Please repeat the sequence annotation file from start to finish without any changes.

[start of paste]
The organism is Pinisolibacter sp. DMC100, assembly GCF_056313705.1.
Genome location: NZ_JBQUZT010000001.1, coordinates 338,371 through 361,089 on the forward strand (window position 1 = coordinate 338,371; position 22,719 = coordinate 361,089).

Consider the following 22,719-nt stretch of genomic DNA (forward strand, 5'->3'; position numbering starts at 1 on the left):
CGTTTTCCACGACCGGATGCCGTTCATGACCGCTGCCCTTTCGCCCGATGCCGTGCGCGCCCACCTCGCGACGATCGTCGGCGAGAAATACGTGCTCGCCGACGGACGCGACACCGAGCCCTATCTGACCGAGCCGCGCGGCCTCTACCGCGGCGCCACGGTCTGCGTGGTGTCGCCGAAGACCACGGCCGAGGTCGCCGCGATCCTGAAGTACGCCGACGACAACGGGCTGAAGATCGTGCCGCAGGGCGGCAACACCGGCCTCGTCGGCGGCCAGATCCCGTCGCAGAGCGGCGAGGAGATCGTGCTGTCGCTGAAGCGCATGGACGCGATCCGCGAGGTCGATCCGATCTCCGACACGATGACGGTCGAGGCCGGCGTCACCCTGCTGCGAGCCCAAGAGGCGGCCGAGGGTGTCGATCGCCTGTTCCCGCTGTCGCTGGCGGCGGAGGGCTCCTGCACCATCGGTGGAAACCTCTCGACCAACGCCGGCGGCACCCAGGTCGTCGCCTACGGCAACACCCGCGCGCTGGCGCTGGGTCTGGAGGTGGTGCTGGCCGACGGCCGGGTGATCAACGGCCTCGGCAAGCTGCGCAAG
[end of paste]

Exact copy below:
The organism is Pinisolibacter sp. DMC100, assembly GCF_056313705.1.
Genome location: NZ_JBQUZT010000001.1, coordinates 338,371 through 361,089 on the forward strand (window position 1 = coordinate 338,371; position 22,719 = coordinate 361,089).

Consider the following 22,719-nt stretch of genomic DNA (forward strand, 5'->3'; position numbering starts at 1 on the left):
CGTTTTCCACGACCGGATGCCGTTCATGACCGCTGCCCTTTCGCCCGATGCCGTGCGCGCCCACCTCGCGACGATCGTCGGCGAGAAATACGTGCTCGCCGACGGACGCGACACCGAGCCCTATCTGACCGAGCCGCGCGGCCTCTACCGCGGCGCCACGGTCTGCGTGGTGTCGCCGAAGACCACGGCCGAGGTCGCCGCGATCCTGAAGTACGCCGACGACAACGGGCTGAAGATCGTGCCGCAGGGCGGCAACACCGGCCTCGTCGGCGGCCAGATCCCGTCGCAGAGCGGCGAGGAGATCGTGCTGTCGCTGAAGCGCATGGACGCGATCCGCGAGGTCGATCCGATCTCCGACACGATGACGGTCGAGGCCGGCGTCACCCTGCTGCGAGCCCAAGAGGCGGCCGAGGGTGTCGATCGCCTGTTCCCGCTGTCGCTGGCGGCGGAGGGCTCCTGCACCATCGGTGGAAACCTCTCGACCAACGCCGGCGGCACCCAGGTCGTCGCCTACGGCAACACCCGCGCGCTGGCGCTGGGTCTGGAGGTGGTGCTGGCCGACGGCCGGGTGATCAACGGCCTCGGCAAGCTGCGCAAG